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steedaunh32 04-08-2012 07:25 PM

When purchasing...young vs. old?
Does the same rule apply? I've been a horse owner off and on for a while now but we're moving back to Oklahoma to a wonderful property with 8 acres and I really want to get into minis exclusively. I've never broke a horse before and have always looked for the older, trustworthy ones. Is it any different with minis? If anyone could share their experiences that would be great. Thanks!

kiwi79 04-09-2012 03:29 AM

Its a bit different since you wouldnt be 'breaking' a mini to ride but you would still need to be able to teach them all of the groundwork that they require to be well behaved. Are they just going to be pets or are you planning on using them for showing/driving? I would probably go for something older to start with that has at least been well handled and is used to grooming, leading etc. I brought my first mini this year and I do not have any experience in training a young horse - she is 6 and still pretty green and it has been a big learning curve for me!

Endiku 04-09-2012 02:59 PM

Also, minis tend to live a bit longer than horses, so you can easily buy a 'senior' of 19 or 20 and still expect a good five to ten years of loving from them, maybe more.

PluckyPony 04-12-2012 09:00 AM

No different from regular sized horses IMO. I would never consider an unbroke 2 year old for a new rider and I've several young minis "trained" by new owners that are disasters. If you are looking for a mini to drive and have not had much experience with it I would highly suggest an older horse with a lot of miles and experience. An older horse will be a bit more forgiving of newbie mistakes and that makes for a much more pleasant time. If you are looking to show in halter or some of the in hand classes you'd probably be alright with a younger horse if you like to do a lot of training yourself. Should you be looking to breed minis, once again, an older mare that has had a few foals would probably be a better investment than an unproven maiden mare. Miniature are awesome though. I went from full sized horses to miniatures quite a few years ago and absolutely love them.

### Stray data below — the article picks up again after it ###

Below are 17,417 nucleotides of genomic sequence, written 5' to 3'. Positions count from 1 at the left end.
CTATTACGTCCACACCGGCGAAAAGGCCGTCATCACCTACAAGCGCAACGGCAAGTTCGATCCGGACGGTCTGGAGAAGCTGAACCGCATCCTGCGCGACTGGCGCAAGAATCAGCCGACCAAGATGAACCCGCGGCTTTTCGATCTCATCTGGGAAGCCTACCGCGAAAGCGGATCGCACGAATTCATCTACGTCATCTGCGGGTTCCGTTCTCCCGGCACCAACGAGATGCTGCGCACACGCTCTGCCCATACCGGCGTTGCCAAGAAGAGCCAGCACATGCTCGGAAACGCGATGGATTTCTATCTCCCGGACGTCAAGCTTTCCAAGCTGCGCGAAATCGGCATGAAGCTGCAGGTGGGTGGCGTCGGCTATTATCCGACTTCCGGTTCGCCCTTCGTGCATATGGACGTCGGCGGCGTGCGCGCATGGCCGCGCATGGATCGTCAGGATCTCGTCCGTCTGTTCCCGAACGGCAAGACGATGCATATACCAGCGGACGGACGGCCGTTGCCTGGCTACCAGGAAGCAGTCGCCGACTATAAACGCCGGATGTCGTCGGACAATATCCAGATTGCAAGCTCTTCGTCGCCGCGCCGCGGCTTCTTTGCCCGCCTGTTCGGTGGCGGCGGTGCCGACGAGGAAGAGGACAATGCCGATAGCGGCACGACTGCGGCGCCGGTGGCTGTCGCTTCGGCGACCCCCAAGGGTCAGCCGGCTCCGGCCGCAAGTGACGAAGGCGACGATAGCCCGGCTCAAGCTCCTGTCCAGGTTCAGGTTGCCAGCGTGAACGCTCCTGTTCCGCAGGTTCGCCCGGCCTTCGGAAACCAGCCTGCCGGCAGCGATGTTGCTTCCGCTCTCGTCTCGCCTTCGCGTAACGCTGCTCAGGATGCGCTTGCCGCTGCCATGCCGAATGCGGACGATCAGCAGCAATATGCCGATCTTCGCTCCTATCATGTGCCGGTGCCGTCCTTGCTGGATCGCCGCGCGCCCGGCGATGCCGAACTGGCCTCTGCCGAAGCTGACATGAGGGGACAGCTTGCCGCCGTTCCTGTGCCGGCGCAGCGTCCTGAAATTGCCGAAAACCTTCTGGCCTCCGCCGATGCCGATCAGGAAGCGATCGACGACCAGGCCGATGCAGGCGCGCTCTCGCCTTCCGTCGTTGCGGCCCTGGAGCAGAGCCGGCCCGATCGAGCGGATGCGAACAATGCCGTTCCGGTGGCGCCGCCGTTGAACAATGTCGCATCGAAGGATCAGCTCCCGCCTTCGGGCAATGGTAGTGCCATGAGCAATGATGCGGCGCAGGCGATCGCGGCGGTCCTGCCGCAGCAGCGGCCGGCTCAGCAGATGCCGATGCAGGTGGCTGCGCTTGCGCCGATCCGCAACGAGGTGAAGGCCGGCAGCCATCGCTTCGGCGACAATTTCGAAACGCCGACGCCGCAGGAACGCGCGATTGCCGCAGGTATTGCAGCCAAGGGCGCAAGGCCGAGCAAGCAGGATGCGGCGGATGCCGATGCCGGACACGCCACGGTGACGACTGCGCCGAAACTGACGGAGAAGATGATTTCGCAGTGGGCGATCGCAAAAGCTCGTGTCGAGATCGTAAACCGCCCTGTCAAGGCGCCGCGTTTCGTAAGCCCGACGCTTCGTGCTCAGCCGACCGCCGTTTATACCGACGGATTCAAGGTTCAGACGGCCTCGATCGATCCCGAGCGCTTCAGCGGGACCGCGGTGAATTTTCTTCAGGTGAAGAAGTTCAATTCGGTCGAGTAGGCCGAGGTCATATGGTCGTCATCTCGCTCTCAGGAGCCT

BoldComic 04-15-2012 12:16 PM

With mini's it's a lot of ground work. If you are comfortable with ground work then by all means get a young one and teach them what you want them to know. I find that a lot of people neglect the early training of minis because of their small size. They don't seem to think of them as a real horse. So you see a lot of untrained older minis. I think it's a safer bet to get a yearling and work from the ground up. Unless you want to do driving or showing then maybe get an older horse that has been shown by someone else already. Then you know the foundation training is there already.

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